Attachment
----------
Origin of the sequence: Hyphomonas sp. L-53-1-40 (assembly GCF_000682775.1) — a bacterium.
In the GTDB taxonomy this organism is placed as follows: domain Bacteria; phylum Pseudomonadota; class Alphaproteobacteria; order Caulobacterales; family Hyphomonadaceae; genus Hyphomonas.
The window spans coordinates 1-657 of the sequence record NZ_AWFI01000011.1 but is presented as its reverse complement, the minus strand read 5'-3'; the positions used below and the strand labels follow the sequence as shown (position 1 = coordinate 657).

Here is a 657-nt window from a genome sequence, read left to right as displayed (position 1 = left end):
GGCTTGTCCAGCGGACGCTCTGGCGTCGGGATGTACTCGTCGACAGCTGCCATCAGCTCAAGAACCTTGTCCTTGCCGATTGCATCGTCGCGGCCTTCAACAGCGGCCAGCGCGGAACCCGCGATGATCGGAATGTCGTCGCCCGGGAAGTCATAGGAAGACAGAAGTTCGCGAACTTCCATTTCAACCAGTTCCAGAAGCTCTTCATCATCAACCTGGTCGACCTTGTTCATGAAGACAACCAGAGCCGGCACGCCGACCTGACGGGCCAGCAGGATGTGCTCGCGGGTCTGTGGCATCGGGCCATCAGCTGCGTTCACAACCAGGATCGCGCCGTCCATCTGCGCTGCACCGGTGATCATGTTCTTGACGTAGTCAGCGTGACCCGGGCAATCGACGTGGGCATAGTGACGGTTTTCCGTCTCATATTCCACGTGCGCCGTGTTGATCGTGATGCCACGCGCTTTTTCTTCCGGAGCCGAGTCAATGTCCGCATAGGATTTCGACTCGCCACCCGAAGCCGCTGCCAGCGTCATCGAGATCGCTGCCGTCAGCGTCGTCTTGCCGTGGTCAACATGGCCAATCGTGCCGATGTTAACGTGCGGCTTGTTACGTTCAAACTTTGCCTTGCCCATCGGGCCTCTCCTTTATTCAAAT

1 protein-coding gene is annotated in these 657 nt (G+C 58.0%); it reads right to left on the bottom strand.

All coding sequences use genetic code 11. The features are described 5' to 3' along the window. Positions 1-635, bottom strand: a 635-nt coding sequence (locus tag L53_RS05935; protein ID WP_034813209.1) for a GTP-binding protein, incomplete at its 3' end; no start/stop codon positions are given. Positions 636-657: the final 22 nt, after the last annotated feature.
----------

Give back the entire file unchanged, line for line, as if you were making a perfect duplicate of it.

Origin of the sequence: Hyphomonas sp. L-53-1-40 (assembly GCF_000682775.1) — a bacterium.
In the GTDB taxonomy this organism is placed as follows: domain Bacteria; phylum Pseudomonadota; class Alphaproteobacteria; order Caulobacterales; family Hyphomonadaceae; genus Hyphomonas.
The window spans coordinates 1-657 of the sequence record NZ_AWFI01000011.1 but is presented as its reverse complement, the minus strand read 5'-3'; the positions used below and the strand labels follow the sequence as shown (position 1 = coordinate 657).

Here is a 657-nt window from a genome sequence, read left to right as displayed (position 1 = left end):
GGCTTGTCCAGCGGACGCTCTGGCGTCGGGATGTACTCGTCGACAGCTGCCATCAGCTCAAGAACCTTGTCCTTGCCGATTGCATCGTCGCGGCCTTCAACAGCGGCCAGCGCGGAACCCGCGATGATCGGAATGTCGTCGCCCGGGAAGTCATAGGAAGACAGAAGTTCGCGAACTTCCATTTCAACCAGTTCCAGAAGCTCTTCATCATCAACCTGGTCGACCTTGTTCATGAAGACAACCAGAGCCGGCACGCCGACCTGACGGGCCAGCAGGATGTGCTCGCGGGTCTGTGGCATCGGGCCATCAGCTGCGTTCACAACCAGGATCGCGCCGTCCATCTGCGCTGCACCGGTGATCATGTTCTTGACGTAGTCAGCGTGACCCGGGCAATCGACGTGGGCATAGTGACGGTTTTCCGTCTCATATTCCACGTGCGCCGTGTTGATCGTGATGCCACGCGCTTTTTCTTCCGGAGCCGAGTCAATGTCCGCATAGGATTTCGACTCGCCACCCGAAGCCGCTGCCAGCGTCATCGAGATCGCTGCCGTCAGCGTCGTCTTGCCGTGGTCAACATGGCCAATCGTGCCGATGTTAACGTGCGGCTTGTTACGTTCAAACTTTGCCTTGCCCATCGGGCCTCTCCTTTATTCAAAT

1 protein-coding gene is annotated in these 657 nt (G+C 58.0%); it reads right to left on the bottom strand.

All coding sequences use genetic code 11. The features are described 5' to 3' along the window. Positions 1-635, bottom strand: a 635-nt coding sequence (locus tag L53_RS05935; protein ID WP_034813209.1) for a GTP-binding protein, incomplete at its 3' end; no start/stop codon positions are given. Positions 636-657: the final 22 nt, after the last annotated feature.